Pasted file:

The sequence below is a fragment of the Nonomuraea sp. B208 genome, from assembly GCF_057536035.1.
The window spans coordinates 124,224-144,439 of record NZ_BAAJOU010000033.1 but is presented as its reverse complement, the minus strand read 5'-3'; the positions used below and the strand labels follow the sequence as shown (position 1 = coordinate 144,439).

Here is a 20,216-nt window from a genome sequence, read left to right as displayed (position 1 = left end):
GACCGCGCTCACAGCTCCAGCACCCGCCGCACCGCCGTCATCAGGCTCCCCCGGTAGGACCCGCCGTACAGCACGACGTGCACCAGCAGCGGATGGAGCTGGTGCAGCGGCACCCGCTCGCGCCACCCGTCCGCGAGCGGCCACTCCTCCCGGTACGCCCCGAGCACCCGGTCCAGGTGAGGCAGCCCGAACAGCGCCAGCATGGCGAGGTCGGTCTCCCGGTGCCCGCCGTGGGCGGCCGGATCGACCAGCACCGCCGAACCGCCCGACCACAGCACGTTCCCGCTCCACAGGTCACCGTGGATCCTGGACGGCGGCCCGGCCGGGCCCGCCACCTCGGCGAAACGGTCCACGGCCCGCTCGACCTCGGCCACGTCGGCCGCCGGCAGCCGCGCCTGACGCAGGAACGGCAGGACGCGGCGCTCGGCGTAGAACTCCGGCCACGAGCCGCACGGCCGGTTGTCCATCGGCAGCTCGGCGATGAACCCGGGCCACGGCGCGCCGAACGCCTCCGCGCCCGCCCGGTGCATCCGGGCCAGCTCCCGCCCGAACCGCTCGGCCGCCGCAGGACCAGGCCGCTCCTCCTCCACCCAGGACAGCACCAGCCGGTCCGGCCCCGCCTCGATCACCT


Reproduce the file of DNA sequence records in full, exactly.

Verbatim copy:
The sequence below is a fragment of the Nonomuraea sp. B208 genome, from assembly GCF_057536035.1.
The window spans coordinates 124,224-144,439 of record NZ_BAAJOU010000033.1 but is presented as its reverse complement, the minus strand read 5'-3'; the positions used below and the strand labels follow the sequence as shown (position 1 = coordinate 144,439).

Here is a 20,216-nt window from a genome sequence, read left to right as displayed (position 1 = left end):
GACCGCGCTCACAGCTCCAGCACCCGCCGCACCGCCGTCATCAGGCTCCCCCGGTAGGACCCGCCGTACAGCACGACGTGCACCAGCAGCGGATGGAGCTGGTGCAGCGGCACCCGCTCGCGCCACCCGTCCGCGAGCGGCCACTCCTCCCGGTACGCCCCGAGCACCCGGTCCAGGTGAGGCAGCCCGAACAGCGCCAGCATGGCGAGGTCGGTCTCCCGGTGCCCGCCGTGGGCGGCCGGATCGACCAGCACCGCCGAACCGCCCGACCACAGCACGTTCCCGCTCCACAGGTCACCGTGGATCCTGGACGGCGGCCCGGCCGGGCCCGCCACCTCGGCGAAACGGTCCACGGCCCGCTCGACCTCGGCCACGTCGGCCGCCGGCAGCCGCGCCTGACGCAGGAACGGCAGGACGCGGCGCTCGGCGTAGAACTCCGGCCACGAGCCGCACGGCCGGTTGTCCATCGGCAGCTCGGCGATGAACCCGGGCCACGGCGCGCCGAACGCCTCCGCGCCCGCCCGGTGCATCCGGGCCAGCTCCCGCCCGAACCGCTCGGCCGCCGCAGGACCAGGCCGCTCCTCCTCCACCCAGGACAGCACCAGCCGGTCCGGCCCCGCCTCGATCACCT